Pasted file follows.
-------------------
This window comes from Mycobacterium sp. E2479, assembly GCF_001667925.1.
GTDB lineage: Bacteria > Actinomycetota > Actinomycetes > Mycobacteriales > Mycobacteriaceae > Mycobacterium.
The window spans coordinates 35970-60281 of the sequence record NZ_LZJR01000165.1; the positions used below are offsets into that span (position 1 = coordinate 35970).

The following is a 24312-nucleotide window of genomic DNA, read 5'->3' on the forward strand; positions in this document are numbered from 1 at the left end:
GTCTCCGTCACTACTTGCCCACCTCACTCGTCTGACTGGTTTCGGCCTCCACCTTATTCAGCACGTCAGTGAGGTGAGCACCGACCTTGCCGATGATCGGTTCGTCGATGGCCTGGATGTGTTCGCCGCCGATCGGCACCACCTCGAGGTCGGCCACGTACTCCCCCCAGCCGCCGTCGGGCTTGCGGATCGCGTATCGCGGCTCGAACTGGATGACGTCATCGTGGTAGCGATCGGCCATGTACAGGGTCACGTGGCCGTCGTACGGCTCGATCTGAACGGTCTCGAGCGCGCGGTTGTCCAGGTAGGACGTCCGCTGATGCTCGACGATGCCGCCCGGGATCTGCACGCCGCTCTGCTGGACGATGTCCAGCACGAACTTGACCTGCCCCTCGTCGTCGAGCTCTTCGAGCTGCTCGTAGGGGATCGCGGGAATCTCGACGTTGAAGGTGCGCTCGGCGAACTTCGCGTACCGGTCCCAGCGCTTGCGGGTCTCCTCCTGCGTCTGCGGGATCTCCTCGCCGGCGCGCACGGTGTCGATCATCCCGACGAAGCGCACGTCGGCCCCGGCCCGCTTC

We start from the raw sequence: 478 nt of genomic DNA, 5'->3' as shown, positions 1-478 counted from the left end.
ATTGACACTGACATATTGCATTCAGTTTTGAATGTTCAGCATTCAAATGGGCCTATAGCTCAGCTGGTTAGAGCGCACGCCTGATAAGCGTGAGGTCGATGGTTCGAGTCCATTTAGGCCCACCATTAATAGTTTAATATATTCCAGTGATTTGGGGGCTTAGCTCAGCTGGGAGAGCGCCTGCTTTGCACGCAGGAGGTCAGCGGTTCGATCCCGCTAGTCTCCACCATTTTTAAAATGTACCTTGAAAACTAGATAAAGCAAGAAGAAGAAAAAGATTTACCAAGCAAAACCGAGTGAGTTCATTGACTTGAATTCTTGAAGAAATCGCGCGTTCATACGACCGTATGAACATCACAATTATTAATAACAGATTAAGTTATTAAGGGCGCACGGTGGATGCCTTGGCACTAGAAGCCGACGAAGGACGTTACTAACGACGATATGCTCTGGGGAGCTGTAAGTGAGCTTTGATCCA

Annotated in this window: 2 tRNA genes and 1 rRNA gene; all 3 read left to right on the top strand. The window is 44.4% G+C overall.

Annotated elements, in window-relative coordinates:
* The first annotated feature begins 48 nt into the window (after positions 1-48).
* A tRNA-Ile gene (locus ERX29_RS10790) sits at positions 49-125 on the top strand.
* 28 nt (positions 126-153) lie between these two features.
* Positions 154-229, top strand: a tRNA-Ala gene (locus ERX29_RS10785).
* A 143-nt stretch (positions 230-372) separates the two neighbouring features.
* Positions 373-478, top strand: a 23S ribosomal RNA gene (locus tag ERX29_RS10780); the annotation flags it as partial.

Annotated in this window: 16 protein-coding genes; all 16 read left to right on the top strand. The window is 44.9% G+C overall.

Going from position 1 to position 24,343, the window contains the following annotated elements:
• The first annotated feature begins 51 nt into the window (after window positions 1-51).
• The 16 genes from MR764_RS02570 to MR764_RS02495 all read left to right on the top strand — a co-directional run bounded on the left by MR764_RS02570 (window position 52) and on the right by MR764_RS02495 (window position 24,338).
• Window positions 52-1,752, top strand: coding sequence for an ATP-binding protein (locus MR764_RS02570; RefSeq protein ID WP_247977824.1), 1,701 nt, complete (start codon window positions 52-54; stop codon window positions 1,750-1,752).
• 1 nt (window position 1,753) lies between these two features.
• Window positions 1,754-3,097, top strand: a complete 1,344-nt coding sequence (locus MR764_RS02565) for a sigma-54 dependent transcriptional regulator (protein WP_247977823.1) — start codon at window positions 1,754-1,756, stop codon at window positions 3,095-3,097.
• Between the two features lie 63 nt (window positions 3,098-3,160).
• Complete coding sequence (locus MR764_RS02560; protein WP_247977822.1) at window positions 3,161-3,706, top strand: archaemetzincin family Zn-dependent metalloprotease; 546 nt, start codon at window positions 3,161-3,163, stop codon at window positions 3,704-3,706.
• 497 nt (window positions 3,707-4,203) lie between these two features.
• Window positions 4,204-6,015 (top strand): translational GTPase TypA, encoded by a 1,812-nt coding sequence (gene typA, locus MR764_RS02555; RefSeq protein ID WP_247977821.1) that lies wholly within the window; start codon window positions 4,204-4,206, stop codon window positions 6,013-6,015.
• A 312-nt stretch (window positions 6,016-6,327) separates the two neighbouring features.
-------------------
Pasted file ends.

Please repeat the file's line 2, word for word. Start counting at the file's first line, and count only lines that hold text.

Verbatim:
GTDB lineage: Bacteria > Actinomycetota > Actinomycetes > Mycobacteriales > Mycobacteriaceae > Mycobacterium.